When his recipe fails, gives a puke with bis wit."
Dr. Thomson is going to publish Pope's case.
I find he is in high repute with several persons of

I shall leave the doctor and Mr. Pope, with a few lines taken from a poetical epistle, addressed many years ago to the duke of Chandos, by my friend, Dr. Cowper*, which might pass for an encomium on the latter, if he had made a proper application of his wit and fine genius,

Good-natur’d wit a talent is from heaven,
For noblest purposes to mortals given;
Studious to please, it seeks not others' harm,
Cuts but to heal, and fights but to disarm.
It cheers the spirits, smootbs the anxious brow,
Enlivens industry, and chases woe;

* Son of judge Cowper, then rector of Berkhamstead, Hertfordshire, and one of his majesty's chaplains.

In beauteous colours dresses bome-span truth,
And wisdoin recommends to heedless youth;
At vice it points the strongest ridicule,
And shames to virtue every vicious fool!
Like yon, my lord, it all mankind invites,

Like you instructs them, and like you delights.” It is impossible to write a letter now without tincturing the ink with tar-water. This is the common topic of discourse both among the rich and poor, high and low; and the bishop of Cloyne has made it as fashionable as going to Vauxhall or Ranelagh. Dr. Carlton (a physician, who lives in the duke of Bedford's family) thinks it may be useful in several cases, but dislikes the bishop's manner of preparing it, in which he thinks the infusion of tar much too strong. However, the faculty in general, and the whole posse of apothecaries, are very angry both with the author and the book, which makes many people suspect it is a good thing. All that I know of it is, that it has relieved two of my friends from stubborn coughs ; at least, they themselves think so.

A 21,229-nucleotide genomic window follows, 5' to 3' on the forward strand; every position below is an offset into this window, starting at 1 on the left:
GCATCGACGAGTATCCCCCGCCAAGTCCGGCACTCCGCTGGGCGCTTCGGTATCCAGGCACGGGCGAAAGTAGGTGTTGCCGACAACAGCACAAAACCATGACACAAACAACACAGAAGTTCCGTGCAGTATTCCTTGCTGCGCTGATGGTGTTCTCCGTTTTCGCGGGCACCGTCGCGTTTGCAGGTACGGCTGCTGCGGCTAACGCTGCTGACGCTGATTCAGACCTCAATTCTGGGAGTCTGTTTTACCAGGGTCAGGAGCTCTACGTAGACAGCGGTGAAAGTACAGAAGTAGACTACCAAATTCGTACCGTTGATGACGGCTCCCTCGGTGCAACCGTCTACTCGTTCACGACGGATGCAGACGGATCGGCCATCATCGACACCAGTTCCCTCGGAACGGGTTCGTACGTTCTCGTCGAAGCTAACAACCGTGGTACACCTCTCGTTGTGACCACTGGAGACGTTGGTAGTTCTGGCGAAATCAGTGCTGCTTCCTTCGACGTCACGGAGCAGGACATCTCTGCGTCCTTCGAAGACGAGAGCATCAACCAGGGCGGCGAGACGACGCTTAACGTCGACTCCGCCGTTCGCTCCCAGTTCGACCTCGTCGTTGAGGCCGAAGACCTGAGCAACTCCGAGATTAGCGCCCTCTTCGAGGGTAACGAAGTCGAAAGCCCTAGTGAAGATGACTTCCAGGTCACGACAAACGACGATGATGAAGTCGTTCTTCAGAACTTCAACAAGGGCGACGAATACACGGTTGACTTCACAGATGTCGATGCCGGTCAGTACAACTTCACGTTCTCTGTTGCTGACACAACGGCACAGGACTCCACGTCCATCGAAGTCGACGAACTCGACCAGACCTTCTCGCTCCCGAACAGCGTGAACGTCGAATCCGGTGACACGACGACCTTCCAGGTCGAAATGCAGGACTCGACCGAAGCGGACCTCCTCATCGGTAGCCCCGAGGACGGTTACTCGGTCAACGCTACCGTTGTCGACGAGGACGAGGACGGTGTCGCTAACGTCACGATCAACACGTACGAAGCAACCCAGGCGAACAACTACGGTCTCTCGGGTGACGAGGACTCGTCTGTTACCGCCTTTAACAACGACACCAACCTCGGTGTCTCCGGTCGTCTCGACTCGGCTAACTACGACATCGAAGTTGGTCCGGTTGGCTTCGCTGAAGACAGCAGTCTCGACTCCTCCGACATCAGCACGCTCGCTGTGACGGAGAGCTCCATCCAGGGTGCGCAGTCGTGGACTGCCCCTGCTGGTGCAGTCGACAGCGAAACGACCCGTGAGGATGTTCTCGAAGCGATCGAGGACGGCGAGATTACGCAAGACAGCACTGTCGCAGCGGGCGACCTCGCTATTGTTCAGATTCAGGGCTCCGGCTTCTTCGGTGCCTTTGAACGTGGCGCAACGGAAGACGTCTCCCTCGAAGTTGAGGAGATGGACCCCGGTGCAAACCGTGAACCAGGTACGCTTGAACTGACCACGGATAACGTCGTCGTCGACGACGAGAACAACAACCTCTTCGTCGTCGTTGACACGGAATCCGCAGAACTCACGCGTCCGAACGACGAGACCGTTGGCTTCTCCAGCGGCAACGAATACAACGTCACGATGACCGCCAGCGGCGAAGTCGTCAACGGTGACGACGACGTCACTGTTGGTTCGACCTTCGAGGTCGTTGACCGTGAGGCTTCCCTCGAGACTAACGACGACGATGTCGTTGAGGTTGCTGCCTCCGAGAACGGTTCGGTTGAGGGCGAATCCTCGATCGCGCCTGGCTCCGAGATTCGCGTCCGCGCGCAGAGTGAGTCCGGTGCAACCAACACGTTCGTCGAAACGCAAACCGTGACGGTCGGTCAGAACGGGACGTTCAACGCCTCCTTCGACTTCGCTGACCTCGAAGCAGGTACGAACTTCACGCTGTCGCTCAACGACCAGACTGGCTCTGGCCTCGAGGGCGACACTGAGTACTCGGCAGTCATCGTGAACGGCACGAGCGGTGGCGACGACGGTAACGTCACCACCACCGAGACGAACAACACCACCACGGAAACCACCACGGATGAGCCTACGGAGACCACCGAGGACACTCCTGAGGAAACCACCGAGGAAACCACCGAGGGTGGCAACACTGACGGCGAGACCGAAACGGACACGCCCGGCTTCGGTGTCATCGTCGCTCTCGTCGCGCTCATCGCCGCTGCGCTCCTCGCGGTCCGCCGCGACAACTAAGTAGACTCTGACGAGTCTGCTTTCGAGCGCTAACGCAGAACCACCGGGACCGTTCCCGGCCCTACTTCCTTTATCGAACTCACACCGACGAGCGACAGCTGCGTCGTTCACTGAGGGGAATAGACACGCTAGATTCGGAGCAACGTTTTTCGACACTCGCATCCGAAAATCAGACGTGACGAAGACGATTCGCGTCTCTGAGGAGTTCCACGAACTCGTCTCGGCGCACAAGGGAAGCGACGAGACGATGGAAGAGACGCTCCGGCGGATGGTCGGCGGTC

I have undertaken to be editor of the work * mentioned in those proposals, for two reasons :

First, I really think it worthy the view of the public : and the essays, in particular, filled with curious and uncommon thoughts; and

* “ Poems on several occasions, and two critical essays, viz. the first on the harmony, the variety, and power of numbers, whether in prose or verse, and the other on the numbers of Paradise Lost, written at the desire of Mr. Richardson the printer, in one volume quarto, by Mr. Samael Say.” These essays have been much approved by the best judges. Mr. Say was a dissenting uninister iu Westininster. lle died in 1713.

Secondly, I hope the publication may be of some service to a very good woman, in the decline of life, and one of the best of daughters *.

In a letter from a correspondent at York are these words:

« Our worthy diocesan is now at BishopThorpe, and every day rising in the esteem of this extensive county. The clergy and laity seem to vie with one another in their affection towards him."

The former part of this letter was written before Mr. Pope's will was printed. It seems he was under an odd perplexity about extreme unction. If he did not receive it, it would disgust the catholics; if he did, and should recover, his protestant friends would rally him. It is likely he thought of it, as Augustus of Poland did of his bead-roll-C'est une bagatelle. I am, my lord, &c.




Bishop-Thorpe, July 1, 1744. You were very obliging in sending me the account you did of Mr. Pope; tor we were so far from knowing any of those particulars of his exit, that we were but just sure that he was gone. He


* Married to Mr. Toins, a dissenting minister, at Hadleigh, in Suffolk.